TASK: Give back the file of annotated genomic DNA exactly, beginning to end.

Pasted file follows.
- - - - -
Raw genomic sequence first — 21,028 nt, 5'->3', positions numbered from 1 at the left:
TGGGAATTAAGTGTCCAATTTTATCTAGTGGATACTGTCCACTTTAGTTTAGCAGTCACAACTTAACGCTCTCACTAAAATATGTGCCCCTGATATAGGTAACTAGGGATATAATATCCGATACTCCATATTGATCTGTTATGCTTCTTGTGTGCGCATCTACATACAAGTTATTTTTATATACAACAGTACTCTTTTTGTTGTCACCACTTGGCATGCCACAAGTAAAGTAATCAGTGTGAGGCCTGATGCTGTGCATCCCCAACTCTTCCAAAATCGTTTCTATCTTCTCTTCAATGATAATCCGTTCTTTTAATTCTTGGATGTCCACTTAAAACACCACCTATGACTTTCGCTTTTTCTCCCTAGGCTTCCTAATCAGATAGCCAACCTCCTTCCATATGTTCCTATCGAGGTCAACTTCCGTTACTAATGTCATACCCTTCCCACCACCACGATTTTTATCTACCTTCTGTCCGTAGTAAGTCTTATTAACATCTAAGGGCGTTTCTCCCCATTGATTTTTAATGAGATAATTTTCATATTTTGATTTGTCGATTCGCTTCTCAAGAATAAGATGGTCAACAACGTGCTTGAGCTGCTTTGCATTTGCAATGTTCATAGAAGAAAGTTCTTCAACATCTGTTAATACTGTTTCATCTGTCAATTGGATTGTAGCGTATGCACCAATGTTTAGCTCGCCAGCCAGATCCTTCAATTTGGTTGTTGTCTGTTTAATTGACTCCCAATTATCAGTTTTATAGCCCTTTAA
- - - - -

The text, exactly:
Raw genomic sequence first — 21,028 nt, 5'->3', positions numbered from 1 at the left:
TGGGAATTAAGTGTCCAATTTTATCTAGTGGATACTGTCCACTTTAGTTTAGCAGTCACAACTTAACGCTCTCACTAAAATATGTGCCCCTGATATAGGTAACTAGGGATATAATATCCGATACTCCATATTGATCTGTTATGCTTCTTGTGTGCGCATCTACATACAAGTTATTTTTATATACAACAGTACTCTTTTTGTTGTCACCACTTGGCATGCCACAAGTAAAGTAATCAGTGTGAGGCCTGATGCTGTGCATCCCCAACTCTTCCAAAATCGTTTCTATCTTCTCTTCAATGATAATCCGTTCTTTTAATTCTTGGATGTCCACTTAAAACACCACCTATGACTTTCGCTTTTTCTCCCTAGGCTTCCTAATCAGATAGCCAACCTCCTTCCATATGTTCCTATCGAGGTCAACTTCCGTTACTAATGTCATACCCTTCCCACCACCACGATTTTTATCTACCTTCTGTCCGTAGTAAGTCTTATTAACATCTAAGGGCGTTTCTCCCCATTGATTTTTAATGAGATAATTTTCATATTTTGATTTGTCGATTCGCTTCTCAAGAATAAGATGGTCAACAACGTGCTTGAGCTGCTTTGCATTTGCAATGTTCATAGAAGAAAGTTCTTCAACATCTGTTAATACTGTTTCATCTGTCAATTGGATTGTAGCGTATGCACCAATGTTTAGCTCGCCAGCCAGATCCTTCAATTTGGTTGTTGTCTGTTTAATTGACTCCCAATTATCAGTTTTATAGCCCTTTAA